I started writing books on computer in the 1980s. I used a Commodore plus/4, a Macintosh Classic, a mid-90s Mac laptop, and assorted UNIX boxes. This assortment of platforms has taught me something important: as an author, I don’t want my writing tied to any single software vendor. My documents should be in a format that I can easily access on any operating system or platform. This excludes proprietary solutions, such as the Commodore plus/4’s text editor, MacWrite, or Microsoft Word.
OpenOffice interested me right away. I could write and mark up documents, and they would be stored in XML. Even if OOo died tomorrow, I could find a Perl script to extract my text. Oracle buying Sun, and getting OOo with it, is enough to make the paranoid angels who live in the back of my head start their chorus. Oracle cannot take away the software that’s freely available today, but Oracle has absolutely mastered the proprietary software business model. Oracle is excellent at extracting every possible dollar from every available asset. And Oracle is smarter than I am.
That’s why the new Document Foundation LibreOffice interests me. It’s a proactive move to block Oracle from dominating the free office suite space. (I’d like to commend the Document Foundation on not waiting for Oracle to toss them overboard.) And the Document Foundation is sponsored by several companies who have publicly committed to, and are even built upon, an open-source ecosystem. I downloaded and installed LibreOffice on my laptop.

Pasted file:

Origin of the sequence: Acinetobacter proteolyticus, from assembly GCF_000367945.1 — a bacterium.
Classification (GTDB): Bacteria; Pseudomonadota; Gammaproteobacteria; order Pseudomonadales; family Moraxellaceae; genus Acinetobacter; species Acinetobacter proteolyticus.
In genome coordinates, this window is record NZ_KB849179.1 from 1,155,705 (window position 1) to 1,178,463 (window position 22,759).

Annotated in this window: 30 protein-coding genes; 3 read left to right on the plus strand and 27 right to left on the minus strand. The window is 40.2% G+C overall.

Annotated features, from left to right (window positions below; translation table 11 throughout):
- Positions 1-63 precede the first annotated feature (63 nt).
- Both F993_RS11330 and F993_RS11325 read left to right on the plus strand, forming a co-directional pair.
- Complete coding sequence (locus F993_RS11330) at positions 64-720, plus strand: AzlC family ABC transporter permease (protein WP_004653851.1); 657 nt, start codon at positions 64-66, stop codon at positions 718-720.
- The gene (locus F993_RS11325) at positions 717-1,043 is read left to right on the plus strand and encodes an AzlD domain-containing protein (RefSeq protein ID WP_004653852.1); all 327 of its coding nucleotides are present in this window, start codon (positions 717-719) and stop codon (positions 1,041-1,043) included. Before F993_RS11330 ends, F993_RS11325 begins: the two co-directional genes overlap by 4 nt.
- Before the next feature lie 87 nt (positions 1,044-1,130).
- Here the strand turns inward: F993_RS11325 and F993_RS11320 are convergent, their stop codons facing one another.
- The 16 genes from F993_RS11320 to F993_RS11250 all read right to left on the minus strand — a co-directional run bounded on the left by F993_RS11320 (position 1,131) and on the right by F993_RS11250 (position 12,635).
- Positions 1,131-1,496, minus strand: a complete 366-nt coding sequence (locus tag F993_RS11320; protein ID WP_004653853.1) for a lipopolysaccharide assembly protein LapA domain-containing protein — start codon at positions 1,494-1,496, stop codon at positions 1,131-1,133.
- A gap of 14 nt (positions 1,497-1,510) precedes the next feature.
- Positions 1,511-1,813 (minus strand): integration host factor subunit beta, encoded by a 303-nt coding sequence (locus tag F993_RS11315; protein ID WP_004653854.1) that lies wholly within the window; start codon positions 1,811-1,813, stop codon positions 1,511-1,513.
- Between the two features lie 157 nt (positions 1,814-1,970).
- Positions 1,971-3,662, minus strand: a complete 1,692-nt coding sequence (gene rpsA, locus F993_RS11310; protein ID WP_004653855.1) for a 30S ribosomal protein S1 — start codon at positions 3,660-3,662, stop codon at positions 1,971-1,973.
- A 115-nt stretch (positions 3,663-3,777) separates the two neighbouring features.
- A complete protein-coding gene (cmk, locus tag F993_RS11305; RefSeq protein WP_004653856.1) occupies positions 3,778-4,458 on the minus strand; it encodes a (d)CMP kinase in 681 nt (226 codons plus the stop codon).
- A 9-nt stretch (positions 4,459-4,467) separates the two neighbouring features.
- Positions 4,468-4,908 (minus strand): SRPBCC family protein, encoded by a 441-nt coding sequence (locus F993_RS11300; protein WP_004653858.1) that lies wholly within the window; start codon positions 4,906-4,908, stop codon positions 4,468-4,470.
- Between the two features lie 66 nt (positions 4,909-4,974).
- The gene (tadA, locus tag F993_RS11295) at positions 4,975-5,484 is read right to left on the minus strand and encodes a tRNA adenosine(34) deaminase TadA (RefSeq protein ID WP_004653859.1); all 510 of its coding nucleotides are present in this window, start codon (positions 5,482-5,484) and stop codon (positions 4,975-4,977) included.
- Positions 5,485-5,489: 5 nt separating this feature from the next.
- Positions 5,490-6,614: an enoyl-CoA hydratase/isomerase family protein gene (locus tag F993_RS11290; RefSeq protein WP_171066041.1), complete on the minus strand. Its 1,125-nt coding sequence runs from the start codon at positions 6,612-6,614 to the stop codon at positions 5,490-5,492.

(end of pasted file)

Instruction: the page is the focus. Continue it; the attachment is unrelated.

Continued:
LibreOffice is supposedly the latest OpenOffice, plus fixes for many long-standing bugs that outside developers couldn’t get into the main OpenOffice code. They’ve replaced the Oracle logos in the latest OOo update, and the window decorations are slightly different. The LibreOffice beta looks and feels just like OOo. OOo crashed on me every few weeks, and I haven’t run LibreOffice long enough to reproduce such a crash, but on the whole it seems perfectly fine.
My one complaint is that LibreOffice didn’t import my OOo dictionary. I write many documents with specialized vocabulary, and I spent a great deal of time getting everything into my OOo spellcheck dictionary. LibreOffice means that I have to start over. In the grand scheme, however, this is a minor annoyance compared to the threat that Oracle poses to my writing.
The Document Foundation has stressed that they are not offering an OOo fork. Oracle is welcome to join with them, or otherwise demonstrate their good intentions. I feel confident in predicting that in 2012, however, LibreOffice will be a better choice than OOo.